Seoul still cautious on eased export restrictions

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Seoul still cautious on eased export restrictions

Demands are growing in Seoul that the Japanese government expand its rollback on export controls after it softened its stance last week for the first time in five months.

Late Friday, the Japanese Ministry of Economy, Trade and Industry said it is granting three-year bulk permits on photoresists, which is a crucial chemical in the manufacturing of semiconductors.

However, strict export approval still remains on the two other chemicals that the Japanese government first tightened controls on in July.

The two other chemical materials - hydrogen fluoride and fluorinated polyimide - are also essential in making semiconductor chips and displays, and exports of the pair are still being tightly controlled by the Japanese government.

Tokyo’s change in its stance comes just a few days ahead of a scheduled meeting between Korean President Moon Jae-in and Japanese Prime Minister Shinzo Abe on Christmas Eve during their visit to China.

The announcement also came after Seoul and Tokyo held a director-level meeting on export controls last week, which was the first in three and a half years and a sign of thawing tensions between the two countries that have been at odds since the Korean Supreme Court in November last year ruled that two Japanese companies must compensate victims of forced labor during the occupation period.

The Japanese government, however, denied the easing on the export controls as a gesture ahead of the meeting between Moon and Abe, adding that it was a reflection of the good record between the Korean company and the Japanese supplier.

The Korean government also considers the Japanese government’s action falling short of expectations.

“Among the three materials whose exports have been restricted, only one - photoresist - have seen any action taken,” said Lee Ho-hyeon, director-general for international trade policy at the Korean Trade Ministry. “And only one company has been given a comprehensive license.”

Lee said in the Korean government’s view this move is not enough to be considered a rollback of July’s export restrictions.

Eighty-eight percent of Korea’s photoresist imports are estimated to come from Japan.

Furthermore the recent easing of export controls granted by the Japanese government is still restrictive compared to the general license that had been previously issued that only needed government approval every three years.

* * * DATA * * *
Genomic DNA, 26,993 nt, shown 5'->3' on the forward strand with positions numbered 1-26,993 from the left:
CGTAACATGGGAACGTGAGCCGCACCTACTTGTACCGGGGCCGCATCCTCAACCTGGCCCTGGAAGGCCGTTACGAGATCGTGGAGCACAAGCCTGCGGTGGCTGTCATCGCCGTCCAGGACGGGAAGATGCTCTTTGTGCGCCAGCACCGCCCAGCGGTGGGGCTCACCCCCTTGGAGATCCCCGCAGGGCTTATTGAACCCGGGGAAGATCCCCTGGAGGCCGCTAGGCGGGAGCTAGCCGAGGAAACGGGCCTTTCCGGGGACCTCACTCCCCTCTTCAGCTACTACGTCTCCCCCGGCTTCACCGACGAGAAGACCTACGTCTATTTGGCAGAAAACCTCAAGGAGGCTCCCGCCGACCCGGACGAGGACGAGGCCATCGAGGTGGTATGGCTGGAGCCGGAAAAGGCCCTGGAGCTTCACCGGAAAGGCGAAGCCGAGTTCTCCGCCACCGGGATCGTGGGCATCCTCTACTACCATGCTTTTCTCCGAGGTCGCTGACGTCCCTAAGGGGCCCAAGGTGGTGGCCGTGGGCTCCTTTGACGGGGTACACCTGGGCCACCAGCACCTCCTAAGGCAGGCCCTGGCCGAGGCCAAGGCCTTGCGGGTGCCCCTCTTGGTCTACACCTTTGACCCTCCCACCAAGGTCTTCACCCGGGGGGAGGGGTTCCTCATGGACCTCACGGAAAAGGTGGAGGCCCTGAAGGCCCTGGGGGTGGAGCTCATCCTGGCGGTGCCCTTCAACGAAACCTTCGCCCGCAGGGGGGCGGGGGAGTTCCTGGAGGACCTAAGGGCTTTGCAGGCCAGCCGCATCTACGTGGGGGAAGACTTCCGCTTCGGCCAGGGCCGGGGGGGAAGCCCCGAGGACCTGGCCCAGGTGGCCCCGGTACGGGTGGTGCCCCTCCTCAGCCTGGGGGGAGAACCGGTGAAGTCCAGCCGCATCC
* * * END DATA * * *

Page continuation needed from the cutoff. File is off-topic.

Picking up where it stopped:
The eased restrictions only apply to companies that have had good track records on its imports, and these companies must have more than six approvals from the Japanese government to qualify, meaning the Korean companies are cautious to react to the Japanese government’s latest move.

“It’s a positive signal considering the trade between the two countries and the overall semiconductor market,” said a Korean official in the semiconductor industry, requesting anonymity. “But we will probably have to wait and see as this does not completely resolve the uncertainties.”

One industry official said it seems Japan is trying to solve the situation that Korea and Japan are facing by slowly lifting the controls that don’t have much impact on the chemical material.

Photoresists were also the first item that the Japanese government approved for export to Korea after it applied the strict export regulations in July. On Aug. 4, the Japanese government approved the export of extra ultraviolet (EUV) photoresists to Korea. Samsung Electronics was said to be the only Korean company using EUV photoresists.

Since then it has also approved individual cases for the other two materials.

The tensions between the two countries started to show improvement after the Korean government last month decided not to go through with its earlier threat of not renewing its bilateral military information-sharing pact with Tokyo known as the General Security of Military Information Agreement.

The next director-level meeting between the two countries is to take place in Seoul next month.

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